Small garden, big crowd


Michaela Dinman

Christie took time out of his day to help the Life Skills class learn more about gardening. The students loved it!

Curtis Newton, Staff Writer

If you’ve ever sat outside for lunch, chances are you’ve noticed the small garden off in the corner. If you weren’t paying attention, though, you might not have seen it. “It’s pretty small…” said Brandon Fox ‘16. Despite the garden’s small size, quite a bit of effort went into completing it.

Officially, the garden was completed in spring 2015, but it started when Milton Robinson, a Special Education coordinator, built the blue frames with his summer school program in 2014. The following spring, Candice Hancock, Family and Consumer Science teacher, with her Foods class and TC Evans’ Life Skills class, began planting green beans and spinach.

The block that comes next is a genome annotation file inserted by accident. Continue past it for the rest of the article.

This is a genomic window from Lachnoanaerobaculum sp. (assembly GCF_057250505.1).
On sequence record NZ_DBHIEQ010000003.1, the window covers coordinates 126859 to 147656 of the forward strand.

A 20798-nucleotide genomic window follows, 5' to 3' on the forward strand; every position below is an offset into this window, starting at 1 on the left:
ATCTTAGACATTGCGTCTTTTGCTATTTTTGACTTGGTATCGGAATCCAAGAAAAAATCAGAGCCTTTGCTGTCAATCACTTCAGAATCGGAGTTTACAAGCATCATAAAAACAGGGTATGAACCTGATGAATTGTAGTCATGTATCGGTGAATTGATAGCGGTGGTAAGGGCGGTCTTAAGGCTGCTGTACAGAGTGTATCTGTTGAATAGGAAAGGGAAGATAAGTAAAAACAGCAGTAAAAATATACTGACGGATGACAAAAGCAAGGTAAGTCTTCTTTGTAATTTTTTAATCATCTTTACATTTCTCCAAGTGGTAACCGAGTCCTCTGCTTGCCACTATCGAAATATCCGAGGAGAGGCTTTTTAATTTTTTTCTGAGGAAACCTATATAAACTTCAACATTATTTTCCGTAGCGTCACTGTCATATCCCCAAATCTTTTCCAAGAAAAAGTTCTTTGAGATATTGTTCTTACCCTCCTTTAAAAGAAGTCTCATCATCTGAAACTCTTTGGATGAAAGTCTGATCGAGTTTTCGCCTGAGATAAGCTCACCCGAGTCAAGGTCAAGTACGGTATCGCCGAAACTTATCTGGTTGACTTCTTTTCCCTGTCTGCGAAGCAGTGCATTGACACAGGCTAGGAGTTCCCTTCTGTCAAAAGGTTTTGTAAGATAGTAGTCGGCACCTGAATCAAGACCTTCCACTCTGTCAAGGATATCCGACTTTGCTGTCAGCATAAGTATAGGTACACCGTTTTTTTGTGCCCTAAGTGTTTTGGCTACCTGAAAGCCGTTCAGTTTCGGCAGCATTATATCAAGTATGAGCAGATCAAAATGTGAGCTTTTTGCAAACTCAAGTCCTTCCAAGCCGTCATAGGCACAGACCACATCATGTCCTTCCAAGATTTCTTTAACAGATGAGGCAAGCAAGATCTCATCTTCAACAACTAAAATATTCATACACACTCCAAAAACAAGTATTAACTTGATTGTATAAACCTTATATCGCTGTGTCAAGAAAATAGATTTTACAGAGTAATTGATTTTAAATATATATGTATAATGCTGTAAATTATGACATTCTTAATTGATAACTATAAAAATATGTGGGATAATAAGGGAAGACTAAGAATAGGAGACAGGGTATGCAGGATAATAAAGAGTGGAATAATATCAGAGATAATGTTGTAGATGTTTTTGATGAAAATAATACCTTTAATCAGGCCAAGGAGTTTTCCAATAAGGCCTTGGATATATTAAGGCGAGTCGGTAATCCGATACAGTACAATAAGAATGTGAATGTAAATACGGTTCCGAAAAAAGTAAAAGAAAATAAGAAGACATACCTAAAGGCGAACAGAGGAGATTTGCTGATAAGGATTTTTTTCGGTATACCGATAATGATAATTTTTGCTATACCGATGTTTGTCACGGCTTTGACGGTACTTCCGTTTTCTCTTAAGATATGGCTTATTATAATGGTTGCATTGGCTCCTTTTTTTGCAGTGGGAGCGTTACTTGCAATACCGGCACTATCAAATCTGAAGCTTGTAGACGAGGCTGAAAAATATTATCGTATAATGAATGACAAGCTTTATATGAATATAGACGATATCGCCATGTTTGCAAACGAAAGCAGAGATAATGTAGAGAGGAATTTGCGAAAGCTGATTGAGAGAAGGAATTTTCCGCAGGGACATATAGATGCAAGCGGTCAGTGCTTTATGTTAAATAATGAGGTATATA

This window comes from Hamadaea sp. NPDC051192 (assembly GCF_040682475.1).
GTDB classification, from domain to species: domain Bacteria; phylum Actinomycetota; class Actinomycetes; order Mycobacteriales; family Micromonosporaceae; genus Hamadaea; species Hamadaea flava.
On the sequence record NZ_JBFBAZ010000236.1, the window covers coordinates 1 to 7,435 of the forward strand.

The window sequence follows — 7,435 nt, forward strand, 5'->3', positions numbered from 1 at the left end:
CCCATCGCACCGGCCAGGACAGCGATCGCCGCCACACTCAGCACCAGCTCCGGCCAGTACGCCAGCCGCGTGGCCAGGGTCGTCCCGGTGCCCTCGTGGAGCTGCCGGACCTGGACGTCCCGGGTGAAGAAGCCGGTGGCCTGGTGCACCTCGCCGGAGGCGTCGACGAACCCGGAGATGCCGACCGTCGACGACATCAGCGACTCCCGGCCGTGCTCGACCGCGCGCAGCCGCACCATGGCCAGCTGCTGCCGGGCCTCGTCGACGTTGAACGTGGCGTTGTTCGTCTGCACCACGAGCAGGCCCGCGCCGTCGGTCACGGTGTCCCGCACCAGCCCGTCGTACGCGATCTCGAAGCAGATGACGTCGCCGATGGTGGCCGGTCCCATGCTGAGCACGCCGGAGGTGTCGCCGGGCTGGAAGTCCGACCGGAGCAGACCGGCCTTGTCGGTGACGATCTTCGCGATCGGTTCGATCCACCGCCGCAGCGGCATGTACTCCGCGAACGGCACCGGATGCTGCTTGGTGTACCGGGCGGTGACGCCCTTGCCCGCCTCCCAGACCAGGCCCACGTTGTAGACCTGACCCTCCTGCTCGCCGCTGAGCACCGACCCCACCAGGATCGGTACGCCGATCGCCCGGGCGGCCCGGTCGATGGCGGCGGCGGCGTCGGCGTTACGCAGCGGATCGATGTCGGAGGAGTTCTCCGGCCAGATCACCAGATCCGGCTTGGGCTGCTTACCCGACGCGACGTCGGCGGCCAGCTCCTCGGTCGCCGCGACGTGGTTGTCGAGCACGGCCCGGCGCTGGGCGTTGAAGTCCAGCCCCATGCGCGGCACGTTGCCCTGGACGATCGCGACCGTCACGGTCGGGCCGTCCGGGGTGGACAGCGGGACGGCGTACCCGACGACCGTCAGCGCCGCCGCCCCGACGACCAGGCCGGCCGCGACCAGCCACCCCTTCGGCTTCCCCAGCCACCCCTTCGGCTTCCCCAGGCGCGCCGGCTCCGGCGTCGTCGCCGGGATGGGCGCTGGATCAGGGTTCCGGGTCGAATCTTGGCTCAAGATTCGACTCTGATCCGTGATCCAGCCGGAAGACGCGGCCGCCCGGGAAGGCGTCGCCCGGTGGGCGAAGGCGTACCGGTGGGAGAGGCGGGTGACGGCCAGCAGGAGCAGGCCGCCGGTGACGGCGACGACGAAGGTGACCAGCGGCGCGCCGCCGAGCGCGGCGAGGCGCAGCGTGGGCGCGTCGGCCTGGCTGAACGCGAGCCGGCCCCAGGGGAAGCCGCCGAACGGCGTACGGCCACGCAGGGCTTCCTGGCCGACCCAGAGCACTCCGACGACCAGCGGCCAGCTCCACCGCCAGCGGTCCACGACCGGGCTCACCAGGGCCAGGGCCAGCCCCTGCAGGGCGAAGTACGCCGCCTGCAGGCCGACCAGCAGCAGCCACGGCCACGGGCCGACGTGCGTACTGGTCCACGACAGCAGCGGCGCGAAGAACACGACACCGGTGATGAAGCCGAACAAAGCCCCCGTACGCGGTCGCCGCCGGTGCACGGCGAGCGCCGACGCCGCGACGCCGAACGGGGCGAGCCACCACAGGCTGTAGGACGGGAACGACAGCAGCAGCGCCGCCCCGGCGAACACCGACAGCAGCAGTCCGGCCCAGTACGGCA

“The [Life Skills] class maintains the garden. They plant, water, weed, and harvest,” says Hancock “[This]was done to introduce organic farming to the HB Community.”

“I had a lot of fun,” said Life Skills student Eastman Chandler ‘15, “I think it will be a big wake up call to people that we don’t need the additives in our food.” There are no pesticides included in the HB Garden.

The Foods and Life Skills classes were not alone in their project. Joining them was Ron Christie, owner of Living Earth Farm in Brookline.

“I do a lot of school garden works at University of New Hampshire,” he said. Christie does garden work all around New Hampshire, and said that “it was fun to work in the community I live in.” With his help, the HB garden has added high tunnels over the garden beds, which will allow students to harvest vegetables through the winter and keep animals out.

The Foods and Life Skills classes are harvesting spinach in the winter and are planning on planting pumpkins in the spring.


Ron Christie is the owner of Living Earth Farm in Brookline, NH. All food on the farm is grown without the use of pesticides, herbicides, or fungicides.

Learn more about Living Earth Farm at